• Victoria: So true! And so evocative. Thank you very much. October 25, 2018 at 2:39am Reply

        • Victoria: And I hope that you liked the jam. And its perfume. October 25, 2018 at 2:43am Reply

  • Martine: It looks pretty. I’ve never tried fig jam, only fig newtons. 🙂 October 19, 2018 at 9:01am Reply

    • Victoria: I like figs in all forms! October 22, 2018 at 10:31am Reply

  • Gabriela: I love figs, we have wonderful ones here in Spain. Thank you for the recipe! I will make some but with coconut sugar. October 19, 2018 at 9:18am Reply

    • Victoria: Coconut sugar has too strong of a taste for figs, and I don’t advise substituting it, unless you’re an experienced jam maker. The proportions of fruit and sugar would have to be altered, if you’re using a different type of sweetener. October 22, 2018 at 10:34am Reply

      • Gabriela: Hum… you’re right, I didn’t think about that. Thanks Victoria! October 22, 2018 at 4:26pm Reply

  • Annie: I can imagine how delicious it must be. I need to check if any stores around here have figs. October 19, 2018 at 10:41am Reply

    • Victoria: It’s simple, but very good. October 22, 2018 at 10:34am Reply

  • Joy Erickson: I always make my own preserves. The store bought can be so disappointing. I make strawberry-rhubarb, apricot, peach, and sour cherry. I seem to give away more than I use. Each jar tastes so much better than from a store. I can adjust the sugar and add things such as lemon, orange, and chopped nuts.
    I still have the recipe for rose petal jam that you published a few years ago. Now I can add this beautiful fig jam. Thank you, Victoria. October 19, 2018 at 10:41am Reply

    • Victoria: A neighbor gave me a new rose jam recipe to try, which included roses and strawberries. I’m saving it for next year. October 22, 2018 at 10:35am Reply

  • Brenda: Hello ~ Though I don’t preserve anymore, I have the fondest memories of glancing over to see my rows of cooling jams and jellies…& hearing the reassuring ‘pops’ as their caps adhere. Plum and grape jellies…peach and raspberry jams…and, yes, a more appreciated hostess gift there isn’t! I handed all of my supplies to someone else to take up the cause.
    Be it paired with scones, tea biscuits, or simple buttered toast…homemade preserves warm the heart. Thank you for the lovely post… October 19, 2018 at 12:54pm Reply

    • Victoria: I don’t make jam in large quantities anymore, unless I’m cooking with my grandmother. But a jar or two to store in the fridge is a must. Apricot in the summer, figs and quince in the fall, bitter oranges in December. October 22, 2018 at 10:36am Reply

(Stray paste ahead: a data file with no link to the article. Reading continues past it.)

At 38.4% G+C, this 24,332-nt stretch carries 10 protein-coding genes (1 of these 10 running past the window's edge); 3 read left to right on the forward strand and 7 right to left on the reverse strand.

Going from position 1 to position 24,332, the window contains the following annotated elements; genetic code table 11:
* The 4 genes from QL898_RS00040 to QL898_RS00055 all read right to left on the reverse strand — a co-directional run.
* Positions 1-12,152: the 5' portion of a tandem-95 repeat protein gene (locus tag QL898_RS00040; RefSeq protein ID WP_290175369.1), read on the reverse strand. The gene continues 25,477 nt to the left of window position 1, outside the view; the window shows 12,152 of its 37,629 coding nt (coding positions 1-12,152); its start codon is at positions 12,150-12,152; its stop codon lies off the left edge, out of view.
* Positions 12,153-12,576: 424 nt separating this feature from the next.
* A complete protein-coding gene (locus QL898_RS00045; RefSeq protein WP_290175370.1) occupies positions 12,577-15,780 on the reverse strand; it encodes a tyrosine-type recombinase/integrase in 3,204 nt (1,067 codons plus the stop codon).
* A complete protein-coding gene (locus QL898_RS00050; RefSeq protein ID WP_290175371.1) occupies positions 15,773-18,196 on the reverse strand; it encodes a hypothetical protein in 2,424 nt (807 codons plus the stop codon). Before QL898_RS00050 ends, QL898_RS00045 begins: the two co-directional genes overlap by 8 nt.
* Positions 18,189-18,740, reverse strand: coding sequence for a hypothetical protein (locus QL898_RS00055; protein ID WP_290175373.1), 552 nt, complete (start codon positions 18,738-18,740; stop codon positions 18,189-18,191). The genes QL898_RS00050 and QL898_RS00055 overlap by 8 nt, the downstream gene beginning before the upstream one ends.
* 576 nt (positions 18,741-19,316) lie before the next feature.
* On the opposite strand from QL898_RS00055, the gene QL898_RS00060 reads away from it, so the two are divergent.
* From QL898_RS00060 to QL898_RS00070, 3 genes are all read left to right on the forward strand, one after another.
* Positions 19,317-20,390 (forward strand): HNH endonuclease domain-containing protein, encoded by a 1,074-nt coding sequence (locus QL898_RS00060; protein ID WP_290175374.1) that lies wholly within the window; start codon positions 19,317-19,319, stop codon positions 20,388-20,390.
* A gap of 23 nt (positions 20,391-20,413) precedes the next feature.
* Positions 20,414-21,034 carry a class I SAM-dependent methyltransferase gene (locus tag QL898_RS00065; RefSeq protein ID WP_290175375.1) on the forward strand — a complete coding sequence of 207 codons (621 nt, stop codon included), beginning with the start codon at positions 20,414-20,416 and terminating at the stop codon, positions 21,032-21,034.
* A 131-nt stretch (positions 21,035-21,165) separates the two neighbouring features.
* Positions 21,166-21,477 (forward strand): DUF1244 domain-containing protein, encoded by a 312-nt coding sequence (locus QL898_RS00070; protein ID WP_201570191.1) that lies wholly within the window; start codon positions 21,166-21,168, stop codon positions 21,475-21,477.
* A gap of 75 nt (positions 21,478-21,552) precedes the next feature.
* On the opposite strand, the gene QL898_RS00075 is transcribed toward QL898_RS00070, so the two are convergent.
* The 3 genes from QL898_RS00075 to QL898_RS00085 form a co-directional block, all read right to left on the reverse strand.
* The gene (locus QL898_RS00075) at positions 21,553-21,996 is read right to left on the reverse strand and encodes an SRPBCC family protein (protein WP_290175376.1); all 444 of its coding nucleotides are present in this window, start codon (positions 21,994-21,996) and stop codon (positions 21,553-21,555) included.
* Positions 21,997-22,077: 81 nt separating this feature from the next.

• Bella Ciao: Would you mind posting a quince recipe? We got about 15kg from our neighbour’s tree and have been busy with them for the last 10 days. The fig recipe is excellent by the way! Thank you so much for it! I will try it next year with the addition of mustard oil as a last step, to make mostarda. October 24, 2018 at 5:48am Reply

        • Victoria: If you have that much quince, then make cotognata (or its French version, cotignac), quince paste that’s perfect to have with cheese. Elizabeth David has the best recipe. October 25, 2018 at 2:53am Reply

  • Sandra: Thank you!!! I will try my hand at this October 19, 2018 at 1:39pm Reply

    • Victoria: Please let me know how it goes! October 22, 2018 at 10:36am Reply

  • Toni Kennington: Delicious fig jam! Your recipe seems very easy. I too love the taste of homemade jam. I made orange marmalade at Christmas to give as gifts, but always kept a few for myself. My favorite though is ginger jam. It is hard to find here. Do you have an equally simple recipe? October 19, 2018 at 1:41pm Reply

    • Victoria: I’ve never made it before. I imagine that you can use a similar process, except that ginger needs to be boiled in water first and then this water is used to make syrup. It’s a more involved jam, though, since ginger is fibery. October 22, 2018 at 10:37am Reply

  • Andy: Figs are just about my favorite thing to eat or cook with, period, so this is right up my alley. I planted a fig tree two years ago, but it hasn’t generated enough of its gorgeous purple fruit for jam, yet. I’ve just started reading Christine Ferber’s Mes Confitures, and it is truly inspiring. If I can get my hands on violet flavoring (as called for in the recipe), I can’t wait to try her popular raspberry-violet jam next season.

    This year, I picked and canned raspberry, blackberry, concord grape, and peach jams. As the blackberry jam was cooking, the whole house was filled with this diffusive musky smell, with a pronounced buttery pineapple nuance. I was immediately reminded of Mûre et Musc. I hadn’t realized that the pairing of musk with blackberry was in any way reflective of any natural muskiness in the fruit. I only perceive this musky scent in the cooked blackberry, though. October 19, 2018 at 4:20pm Reply